We – and it sounds like the Internet as a whole – weren't impressed by the premiere of Secret Invasion. While there was nothing really bad about the first episode of Marvel Studios' latest Disney Plus show, it felt plodding and rather dull despite some interesting comments on Nick Fury's place in a post-Blip world and the all-star cast’s undeniable charm.
Episode 2, titled 'Promises', takes advantage of all the setup done in the first chapter to spend time fleshing out Samuel L. Jackson's troubled portrayal of a much older – but not wiser – Nick Fury. Meanwhile, the world is reacting to the terrorist attack on Russian soil as we learn about the true extent of the Skrull menace. Secret Invasion still struggles to make an impression as the spy thriller that was promised, but its core ideas may hold our attention as long as the writers don't stumble.
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Spoilers ahead for Secret Invasion episode 2: 'Promises'
'Promises' starts off much more interesting than its predecessor thanks to a quick recap of Fury's role in Captain Marvel that leads into a key meeting which took place in 1997, when Talos and his group of Skrull refugees returned to Earth after failing to find a suitable new home among the stars. Fury's offer is simple: due to the species' unique capabilities, they could be extremely valuable SHIELD agents. Meanwhile, he vows to keep helping them look for a planet they can colonize. Also, we meet young Gravik.
The scene is shot in a way that avoids doing full frontal shots of Samuel L. Jackson's face as much as possible, but the de-aging work done here is nearly as impressive as the one we saw in Captain Marvel. Of course, the budget here is stretched across nearly six hours of television, so we understand resorting to shorter shots and other tricks, but this felt way more natural and less distracting than CG Luke Skywalker in The Mandalorian and The Book of Boba Fett.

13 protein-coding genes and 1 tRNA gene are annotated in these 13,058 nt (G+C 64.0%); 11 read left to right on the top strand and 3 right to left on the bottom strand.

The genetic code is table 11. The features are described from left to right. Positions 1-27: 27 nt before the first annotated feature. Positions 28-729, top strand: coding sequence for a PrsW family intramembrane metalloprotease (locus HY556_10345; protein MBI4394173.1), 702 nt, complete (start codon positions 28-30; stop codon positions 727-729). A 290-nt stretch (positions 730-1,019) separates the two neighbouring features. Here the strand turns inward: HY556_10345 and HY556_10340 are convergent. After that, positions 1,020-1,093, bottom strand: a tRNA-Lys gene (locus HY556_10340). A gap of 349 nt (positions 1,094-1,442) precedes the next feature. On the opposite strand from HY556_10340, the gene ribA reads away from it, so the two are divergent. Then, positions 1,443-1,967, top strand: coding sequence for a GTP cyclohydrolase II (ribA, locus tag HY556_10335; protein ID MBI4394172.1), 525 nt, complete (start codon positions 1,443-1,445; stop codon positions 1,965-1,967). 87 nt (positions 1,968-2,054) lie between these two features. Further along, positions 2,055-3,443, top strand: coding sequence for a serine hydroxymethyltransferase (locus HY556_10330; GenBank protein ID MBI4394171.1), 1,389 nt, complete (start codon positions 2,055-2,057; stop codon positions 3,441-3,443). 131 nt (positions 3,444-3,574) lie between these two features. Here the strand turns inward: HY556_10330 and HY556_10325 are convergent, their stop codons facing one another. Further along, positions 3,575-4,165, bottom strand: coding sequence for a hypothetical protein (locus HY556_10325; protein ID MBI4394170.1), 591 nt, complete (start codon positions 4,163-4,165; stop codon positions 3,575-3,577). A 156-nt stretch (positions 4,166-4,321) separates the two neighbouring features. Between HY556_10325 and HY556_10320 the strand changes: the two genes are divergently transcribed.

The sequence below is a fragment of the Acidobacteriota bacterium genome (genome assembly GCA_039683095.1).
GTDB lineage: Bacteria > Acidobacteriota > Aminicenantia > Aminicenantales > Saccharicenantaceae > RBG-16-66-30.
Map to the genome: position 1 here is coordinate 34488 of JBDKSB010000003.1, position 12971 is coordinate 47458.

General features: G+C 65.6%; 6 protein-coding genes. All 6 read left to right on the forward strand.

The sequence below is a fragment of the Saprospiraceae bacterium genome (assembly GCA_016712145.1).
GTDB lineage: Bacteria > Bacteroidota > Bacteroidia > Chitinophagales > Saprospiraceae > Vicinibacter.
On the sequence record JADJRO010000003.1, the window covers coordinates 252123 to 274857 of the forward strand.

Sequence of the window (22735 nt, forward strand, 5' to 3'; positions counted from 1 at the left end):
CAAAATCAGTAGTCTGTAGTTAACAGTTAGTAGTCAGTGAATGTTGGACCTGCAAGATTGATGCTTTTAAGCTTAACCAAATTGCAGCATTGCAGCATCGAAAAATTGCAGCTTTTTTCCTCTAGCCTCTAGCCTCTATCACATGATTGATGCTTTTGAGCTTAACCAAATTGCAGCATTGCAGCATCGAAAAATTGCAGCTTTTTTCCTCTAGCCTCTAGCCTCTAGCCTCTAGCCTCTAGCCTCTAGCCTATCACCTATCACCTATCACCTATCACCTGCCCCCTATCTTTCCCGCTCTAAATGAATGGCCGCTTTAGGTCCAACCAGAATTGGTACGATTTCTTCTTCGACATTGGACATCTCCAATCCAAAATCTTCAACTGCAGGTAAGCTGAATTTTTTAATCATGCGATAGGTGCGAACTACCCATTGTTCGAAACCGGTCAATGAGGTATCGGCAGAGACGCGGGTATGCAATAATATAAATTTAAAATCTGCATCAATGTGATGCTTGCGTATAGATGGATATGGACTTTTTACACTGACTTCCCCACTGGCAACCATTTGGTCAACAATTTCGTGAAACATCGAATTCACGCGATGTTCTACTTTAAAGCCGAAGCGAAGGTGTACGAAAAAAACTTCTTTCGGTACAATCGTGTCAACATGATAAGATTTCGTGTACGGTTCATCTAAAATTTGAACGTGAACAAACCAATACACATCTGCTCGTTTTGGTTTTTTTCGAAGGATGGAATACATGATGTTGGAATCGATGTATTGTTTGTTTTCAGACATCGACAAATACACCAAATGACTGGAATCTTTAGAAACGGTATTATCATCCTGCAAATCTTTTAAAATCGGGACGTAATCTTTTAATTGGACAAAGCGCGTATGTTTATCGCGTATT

Once again, Ben Mendelsohn chews the scenery, giving a performance that feels natural and emotional in a really sincere way. You'd think he's had a major, long-running role in the MCU for as long as Jackson, but Talos has been a secondary player we barely know, so Mendelsohn's energy here speaks volumes about his acting skills.
Back in the present day, and to quote Thanos: “No resurrections this time”. It appears that Maria Hill is dead dead. You never really know with Marvel, but her demise has hit Fury hard, and his following conversation with Talos after they leave Moscow carries plenty of weight. Unsurprisingly, Fury is angry and agitated in a way we haven't seen before, and he lashes at Talos when he reveals millions of Skrulls came to Earth while he was gone.
The dilemma presented here feels more compelling than anything in the first episode and puts both characters in difficult positions even though they're allies. Every Skrull that isn't in Emperor Drogge's colony is seeking shelter on Earth. While this is highly problematic given their shape-shifting abilities alone, Fury's “doomer” vision of Earth clouds his judgment. Despite mankind's many issues and all the internal threats faced in the MCU, they have persevered. Moreover, alien refugees are already a thing – let's not forget about the Asgardians. Of course, Skrulls would seem much scarier to citizens and governments alike, but keeping all of this in the dark is creating more issues than going public with the whole crisis.
Nick Fury's refusal to face the problem head-on and his habit of working in the shadows have finally caused some major blowback, and the entire world might be in danger as a result. The “refugees tired of waiting for a definitive solution” situation rings a bell, and so far, the matter is being handled with enough care. Fury will have to regain his empathy and pray the entire Skrull population on Earth isn't too far gone.